The Kraftwerk shows (April 10–17, 2012) at The Museum Of Modern Art are completely sold out and fans of the band are pissing and moaning about the shortsightedness of the shows organizers. The general consensus is that the performances should have taken place in a much larger venue than the museum…Madison Square Garden, for instance. In addition, a computer glitch made it impossible for people to get tickets online.
Over eight consecutive nights, MoMA presents a chronological exploration of the sonic and visual experiments of Kraftwerk with a live presentation of their complete repertoire in the Museum’s Marron Atrium. Each evening consists of a live performance and 3-D visualization of one of Kraftwerk’s studio albums—Autobahn (1974), Radio-Activity (1975), Trans-Europe Express (1977), The Man-Machine (1978), Computer World (1981), Techno Pop (1986), The Mix (1991), and Tour de France (2003)—in the order of their release. Kraftwerk will follow each evening’s album performance with additional compositions from their catalog, all adapted specifically for this exhibition.
People who tried to obtain tickets via the Internet were stuck in computer hell.
Fans hoping to score tickets to one of Kraftwerk’s eight performances at New York’s Museum of Modern Art in April have, by and large, found themselves flat out of luck. The site hosting the ticket sales, Showclix, seems to have experienced a massive technical fail – with users reporting the site failing to load, experiencing time outs and keeping them trapped in an unmoving queue.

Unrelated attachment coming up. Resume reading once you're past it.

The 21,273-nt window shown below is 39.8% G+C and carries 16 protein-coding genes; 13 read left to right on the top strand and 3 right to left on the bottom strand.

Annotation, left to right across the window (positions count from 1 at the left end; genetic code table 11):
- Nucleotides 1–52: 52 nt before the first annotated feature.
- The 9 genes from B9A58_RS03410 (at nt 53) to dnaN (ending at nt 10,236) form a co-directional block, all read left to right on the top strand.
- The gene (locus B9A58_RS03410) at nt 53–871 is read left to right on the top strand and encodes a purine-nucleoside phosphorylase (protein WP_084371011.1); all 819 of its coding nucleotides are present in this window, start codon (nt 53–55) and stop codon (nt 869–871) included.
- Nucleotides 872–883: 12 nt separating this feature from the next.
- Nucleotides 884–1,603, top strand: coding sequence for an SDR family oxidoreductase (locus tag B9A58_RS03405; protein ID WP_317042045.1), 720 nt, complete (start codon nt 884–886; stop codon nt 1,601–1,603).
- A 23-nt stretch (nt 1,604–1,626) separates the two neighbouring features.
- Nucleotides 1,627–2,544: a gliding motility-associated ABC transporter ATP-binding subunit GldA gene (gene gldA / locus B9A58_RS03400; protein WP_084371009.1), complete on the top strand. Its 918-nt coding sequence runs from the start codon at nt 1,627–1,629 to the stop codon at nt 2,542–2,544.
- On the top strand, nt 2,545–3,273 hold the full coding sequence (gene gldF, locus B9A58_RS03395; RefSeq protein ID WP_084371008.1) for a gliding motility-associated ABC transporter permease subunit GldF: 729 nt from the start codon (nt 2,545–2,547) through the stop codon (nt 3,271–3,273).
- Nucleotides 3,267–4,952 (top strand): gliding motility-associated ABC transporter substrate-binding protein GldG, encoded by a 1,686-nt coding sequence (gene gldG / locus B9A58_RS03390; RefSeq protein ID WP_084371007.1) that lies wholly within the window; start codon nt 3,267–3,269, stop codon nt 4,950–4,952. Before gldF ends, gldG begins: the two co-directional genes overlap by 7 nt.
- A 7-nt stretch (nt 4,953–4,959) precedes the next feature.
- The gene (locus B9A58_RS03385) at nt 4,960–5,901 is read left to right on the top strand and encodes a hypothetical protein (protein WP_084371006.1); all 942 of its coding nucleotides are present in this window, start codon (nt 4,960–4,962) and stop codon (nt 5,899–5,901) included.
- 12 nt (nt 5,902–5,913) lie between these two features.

Someone with a wicked sense of humor responded to the debacle with the following video.
Another curio from the Jim Henson vaults, this time the audition tape of a 14-year-old Jennifer Connelly for the 1986 cult classic Labyrinth. You gotta admit Connelly totally nails this audition, selling the action with her own reactions when there is literally nothing there. When he speaks near the end, you can tell Jim Henson is impressed:
You know what? A daily moisturizing routine is really, really important and can work wonders for the skin. This guy knows what I’m talking about.
YouTuber George Twopointoh who captured this brilliance says, “One morning, while riding the C Train through Brooklyn, I witnessed a terrifyingly hilarious ball of confusion so intriguing that I rode an extra subway stop to film it for y’all. You’re welcome.”
Cassetteboy “are a double act who edit footage they’ve nicked off the telly”. Famed for their cleverly edited piss-takes of such odious people as the BNP’s Nick Griffin, and spoofs of The Apprentice, and for making Gordon Brown swear. Now, Cassetteboy take on the BBC News with childish glee, in this short clip made form 15 editions of the Beeb’s flagship 6 O’Clock News from January 2012.